Research of cannabidiol, a non-intoxicating component of the cannabis plant, has been made easier because of new regulations released this week by the Drug Enforcement Administration.
The federal agency has waived certain registration requirements for researchers conducting U.S. Food and Drug Administration-approved clinical trials. The ease in paperwork and bureaucratic processing for CBD research is designed to speed the development of FDA-approved CBD medications that can be used to treat epilepsy and seizure disorders.
Federal law requires researchers conducting CBD-based clinical trials under an FDA Investigational New Drug Application to have a DEA research registration. This registration permits the possession of a specific amount of CBD for a specific research protocol. Before now, researchers who expanded the scope of their studies and needed more CBD than they were granted initially had to submit a written request for modification to their DEA research registration. The modification-approval process, which includes both the DEA and the FDA, potentially delayed research.
Under the new guidelines, a previously registered CBD clinical researcher who is granted a waiver can readily modify a research protocol and continue to work seamlessly. This waiver effectively removes a step from the approval process.
The changes are consistent with recommendations made by Smart Approaches to Marijuana (SAM), a nonprofit organization that champions responsible research and opposes the drug’s legalization. (Dr. Christian Thurstone, whose website you’re reading, serves on SAM’s science advisory board.)
“Given the potential benefit of CBD, waiving onerous research requirements is the right thing to do, and DEA should be commended,” said Kevin Sabet, a former White House drug policy advisor who serves now as president of SAM. “It shows we do not have to legalize marijuana – either in name or de facto via state ‘medical’ programs – to provide access to promising components of marijuana.”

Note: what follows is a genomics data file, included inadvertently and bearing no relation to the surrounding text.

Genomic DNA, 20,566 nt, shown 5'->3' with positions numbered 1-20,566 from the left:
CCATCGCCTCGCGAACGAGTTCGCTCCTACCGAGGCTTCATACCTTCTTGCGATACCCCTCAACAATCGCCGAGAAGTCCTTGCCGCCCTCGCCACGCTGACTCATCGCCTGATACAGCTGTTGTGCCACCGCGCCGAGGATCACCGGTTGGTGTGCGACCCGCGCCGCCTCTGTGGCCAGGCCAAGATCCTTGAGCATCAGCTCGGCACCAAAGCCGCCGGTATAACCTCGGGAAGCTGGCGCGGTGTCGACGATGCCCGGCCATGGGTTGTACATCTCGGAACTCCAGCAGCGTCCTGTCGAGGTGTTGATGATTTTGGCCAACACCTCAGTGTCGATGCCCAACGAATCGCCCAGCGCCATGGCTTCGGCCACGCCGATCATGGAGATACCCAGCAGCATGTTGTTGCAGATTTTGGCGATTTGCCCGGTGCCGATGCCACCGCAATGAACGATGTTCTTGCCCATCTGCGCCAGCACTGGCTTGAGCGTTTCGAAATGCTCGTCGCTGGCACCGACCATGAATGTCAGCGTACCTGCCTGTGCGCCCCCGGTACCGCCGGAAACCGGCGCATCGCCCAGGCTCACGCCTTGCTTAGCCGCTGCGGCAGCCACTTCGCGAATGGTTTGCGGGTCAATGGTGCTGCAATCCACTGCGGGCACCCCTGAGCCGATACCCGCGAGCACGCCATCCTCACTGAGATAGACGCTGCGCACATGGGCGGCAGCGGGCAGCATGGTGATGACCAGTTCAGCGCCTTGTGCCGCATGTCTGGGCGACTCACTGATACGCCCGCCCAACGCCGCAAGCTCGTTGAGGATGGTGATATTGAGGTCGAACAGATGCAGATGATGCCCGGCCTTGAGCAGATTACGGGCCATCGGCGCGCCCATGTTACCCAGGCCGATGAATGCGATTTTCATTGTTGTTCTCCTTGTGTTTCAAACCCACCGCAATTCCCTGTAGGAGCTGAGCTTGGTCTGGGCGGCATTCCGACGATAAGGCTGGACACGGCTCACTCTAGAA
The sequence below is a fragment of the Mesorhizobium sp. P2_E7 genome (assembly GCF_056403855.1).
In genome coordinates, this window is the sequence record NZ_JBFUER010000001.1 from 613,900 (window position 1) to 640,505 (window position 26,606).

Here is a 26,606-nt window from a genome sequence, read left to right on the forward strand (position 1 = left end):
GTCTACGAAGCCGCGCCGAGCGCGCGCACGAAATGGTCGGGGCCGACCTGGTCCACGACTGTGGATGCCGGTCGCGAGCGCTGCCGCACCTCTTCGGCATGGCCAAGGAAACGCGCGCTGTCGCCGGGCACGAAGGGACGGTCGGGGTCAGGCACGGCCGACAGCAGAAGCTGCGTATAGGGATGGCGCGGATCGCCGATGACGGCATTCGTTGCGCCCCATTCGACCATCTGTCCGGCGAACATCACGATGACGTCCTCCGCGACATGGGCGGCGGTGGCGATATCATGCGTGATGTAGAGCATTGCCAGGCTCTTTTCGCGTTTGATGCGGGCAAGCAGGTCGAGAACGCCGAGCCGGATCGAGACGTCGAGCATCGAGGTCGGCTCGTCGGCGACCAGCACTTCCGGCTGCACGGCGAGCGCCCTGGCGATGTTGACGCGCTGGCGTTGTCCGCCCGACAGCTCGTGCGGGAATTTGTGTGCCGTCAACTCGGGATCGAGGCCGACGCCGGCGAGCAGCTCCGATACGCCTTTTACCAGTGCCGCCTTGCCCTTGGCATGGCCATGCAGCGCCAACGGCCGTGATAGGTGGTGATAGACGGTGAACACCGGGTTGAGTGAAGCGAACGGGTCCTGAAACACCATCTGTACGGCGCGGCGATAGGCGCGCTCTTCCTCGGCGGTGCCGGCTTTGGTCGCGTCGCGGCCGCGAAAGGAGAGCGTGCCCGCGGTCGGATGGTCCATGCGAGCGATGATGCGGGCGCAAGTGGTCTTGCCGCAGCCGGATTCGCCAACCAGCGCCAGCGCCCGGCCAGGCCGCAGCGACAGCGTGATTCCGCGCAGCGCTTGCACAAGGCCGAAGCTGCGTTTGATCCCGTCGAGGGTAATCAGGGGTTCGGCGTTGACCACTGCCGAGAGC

Research of cannabidiol and other ingredients of the cannabis plant for the development of non-smoked, FDA-approved medications has happened for decades and has resulted in drugs such as Epidiolex, Sativex and Marinol. Drugs receiving FDA approval demonstrate efficacy, have exactly known contents, have documented side effects, can be replicated exactly and can be dosed precisely. Marijuana and the various forms of THC (the active ingredient that makes users high) sold in dispensaries and retail shops have not met those standards. Similarly, many CBD oils, such as the highly promoted Charlotte’s Web, have not met those standards. The marijuana shops’ products are marketed aggressively to the public by a rapidly growing industry that works to circumvent the requirements of federally approved research and the responsible practice of medicine. Also worth noting: marijuana smoked recreationally today contains almost no CBD.
“We commend DEA Administrator Chuck Rosenberg for this reform,” said Dr. Stuart Gitlow, immediate past president of the American Society of Addiction Medicine and SAM’s vice-chairman. “It’s time we do more research and, importantly, separate the medical use issue from the issue of legalizing the drug.”
Christine Tatum is a veteran journalist — and Dr. Thurstone’s wife. She is a contributing member to The (Colorado Springs) Gazette Editorial Board’s perspective series about marijuana’s impact on the state of Colorado, Clearing The Haze. She also joined Dr. T to write, Clearing The Haze: Helping Families Face Teen Addiction.